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Do Your Company Contracts Need a Social Media Clause?

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The world of work has changed dramatically in the past few decades, and it is incredibly important that we adapt our businesses and change with it. For example, nearly everyone is on some sort of social media nowadays. This means that it might be worth placing some sort of social media clause into your contracts. This will help you to protect your brand online, and could help to prevent disputes with your employees from spilling over into a public forum.

Explaining Social Media Clauses

Every employee has to sign a contract when they start to work with you. This contract will have been looked over closely by employment law solicitors such as those at www.springhouselaw.com to ensure that everything is above board and compliant with the latest government guidelines. Though there are many different clauses that you will include as standard, such as hours to work and rate of pay, you might also want to consider adding in a few clauses that cover social media.

It cannot be denied that these are incredibly powerful platforms that carry a lot of weight, and you need to make sure that you are taking the steps to adequately protect your business here. Common clauses include restrictions on promoting competitors through social media, or a prevention of online slander and abuse. An employment lawyer will be able to advise you more on which clauses could be best for your business.

What Could Employees Say on Social Media?

With social media policies such as these, the aim should never be to control or silence your employees when they are not at the office. Everyone has the right to conduct themselves how they choose to when they are not in work. This is not a black and white division, however, and there are some things that could come to pass that could then reflect badly on the company as a whole.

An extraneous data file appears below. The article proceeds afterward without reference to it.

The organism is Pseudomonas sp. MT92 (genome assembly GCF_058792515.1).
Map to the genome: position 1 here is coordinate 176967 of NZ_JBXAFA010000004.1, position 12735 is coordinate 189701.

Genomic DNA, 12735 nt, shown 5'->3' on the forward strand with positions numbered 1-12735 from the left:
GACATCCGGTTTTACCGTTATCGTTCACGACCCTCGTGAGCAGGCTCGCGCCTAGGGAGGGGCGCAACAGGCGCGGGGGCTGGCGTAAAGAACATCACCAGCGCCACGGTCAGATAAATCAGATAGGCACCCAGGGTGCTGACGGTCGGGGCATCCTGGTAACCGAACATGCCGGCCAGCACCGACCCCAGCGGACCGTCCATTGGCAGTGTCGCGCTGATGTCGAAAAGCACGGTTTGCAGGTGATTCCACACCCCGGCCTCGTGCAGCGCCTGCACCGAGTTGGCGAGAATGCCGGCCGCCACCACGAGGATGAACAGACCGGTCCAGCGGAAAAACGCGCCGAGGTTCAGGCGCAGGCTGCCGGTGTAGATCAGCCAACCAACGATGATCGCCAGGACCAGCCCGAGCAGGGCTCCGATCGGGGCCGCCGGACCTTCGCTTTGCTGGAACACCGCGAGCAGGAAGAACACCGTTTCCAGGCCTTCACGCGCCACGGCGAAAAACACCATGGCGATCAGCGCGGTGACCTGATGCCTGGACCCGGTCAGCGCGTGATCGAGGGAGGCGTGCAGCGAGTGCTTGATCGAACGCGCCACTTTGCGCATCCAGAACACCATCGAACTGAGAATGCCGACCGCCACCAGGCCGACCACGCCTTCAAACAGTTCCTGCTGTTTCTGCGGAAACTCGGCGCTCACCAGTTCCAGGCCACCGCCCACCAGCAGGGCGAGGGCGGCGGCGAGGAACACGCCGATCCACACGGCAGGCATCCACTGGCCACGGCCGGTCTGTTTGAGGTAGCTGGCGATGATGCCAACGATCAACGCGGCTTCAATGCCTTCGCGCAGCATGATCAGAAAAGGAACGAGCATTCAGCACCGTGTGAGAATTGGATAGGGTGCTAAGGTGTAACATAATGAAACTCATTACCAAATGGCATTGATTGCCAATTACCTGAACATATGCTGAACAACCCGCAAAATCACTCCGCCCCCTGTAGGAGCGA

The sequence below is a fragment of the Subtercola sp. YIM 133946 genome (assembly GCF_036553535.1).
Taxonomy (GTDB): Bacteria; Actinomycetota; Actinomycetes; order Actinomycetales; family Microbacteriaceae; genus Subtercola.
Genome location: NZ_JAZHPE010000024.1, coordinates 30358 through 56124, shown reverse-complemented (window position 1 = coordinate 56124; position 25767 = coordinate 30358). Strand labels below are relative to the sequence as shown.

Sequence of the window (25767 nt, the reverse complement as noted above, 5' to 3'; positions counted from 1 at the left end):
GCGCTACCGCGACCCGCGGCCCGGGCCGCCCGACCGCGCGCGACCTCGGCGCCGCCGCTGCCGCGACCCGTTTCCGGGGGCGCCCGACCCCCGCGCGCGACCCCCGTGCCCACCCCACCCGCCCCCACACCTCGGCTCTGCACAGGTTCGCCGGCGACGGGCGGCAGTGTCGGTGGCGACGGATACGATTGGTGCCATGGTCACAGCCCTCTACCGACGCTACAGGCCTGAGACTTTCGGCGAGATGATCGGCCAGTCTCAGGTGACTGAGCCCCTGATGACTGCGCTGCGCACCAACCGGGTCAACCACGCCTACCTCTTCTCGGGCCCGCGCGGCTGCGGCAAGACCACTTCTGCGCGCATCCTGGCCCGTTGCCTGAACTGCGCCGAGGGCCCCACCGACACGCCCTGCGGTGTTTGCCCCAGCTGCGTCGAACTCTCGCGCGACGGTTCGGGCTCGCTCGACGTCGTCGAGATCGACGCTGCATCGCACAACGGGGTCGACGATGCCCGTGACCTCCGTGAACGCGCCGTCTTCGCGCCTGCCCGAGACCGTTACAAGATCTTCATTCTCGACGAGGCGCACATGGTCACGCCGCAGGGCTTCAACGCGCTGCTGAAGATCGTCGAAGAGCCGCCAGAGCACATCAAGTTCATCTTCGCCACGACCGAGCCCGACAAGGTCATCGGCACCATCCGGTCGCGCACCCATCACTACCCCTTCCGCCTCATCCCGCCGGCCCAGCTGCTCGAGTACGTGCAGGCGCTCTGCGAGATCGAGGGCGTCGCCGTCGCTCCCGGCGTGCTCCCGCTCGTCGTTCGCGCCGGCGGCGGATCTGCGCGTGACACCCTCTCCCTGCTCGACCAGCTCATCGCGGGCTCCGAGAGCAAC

For example, while goofing off with some colleagues, an employee might whip out their mobile and film something unprofessional before posting it to social media. This will inevitably reflect badly on the company, as this will show their employees behaving in a way that they should not when they should be working.

Another scenario could come down to an employee’s reaction to certain events. We live in a world where social justice causes and other political and cultural movements can gain momentum in a matter of seconds when posted to social media. Your employee might see one such movement and react to it negatively on social media. As many people have some sort of link between their company pages and their personal social media profiles, netizens could then flood the company with complaints. Your business would then be forced to respond, especially as the views expressed by your employee might not be the same as those you would wish the company to portray.

These are just two scenarios where a social media policy could help to protect your business and your wider reputation. You need to make sure that you have the measures in place to be able to properly defend the company that you have built, as without them you could run into issues.

Protection, Not Moderation

It has to be stressed that these are not clauses that can be used to control what your employees say on social media. If they have their profiles set to private, there may be no way for you to monitor what they post unless someone brings something to your attention. Likewise, if you do have to deal with an incident, you need to consider whether or not disciplinary action is the right move for such an offence. Of course, in extreme cases where you wish to very much distance the company from what has been said, dismissal might be the right answer.

This is a complicated issue that businesses need to be able to navigate, especially as more and more of the younger workforce lead dual lives online and in real life. Social media is here to stay, and we all need to learn how to navigate through it – whether that is on an individual level or as a representative of a brand and a business.

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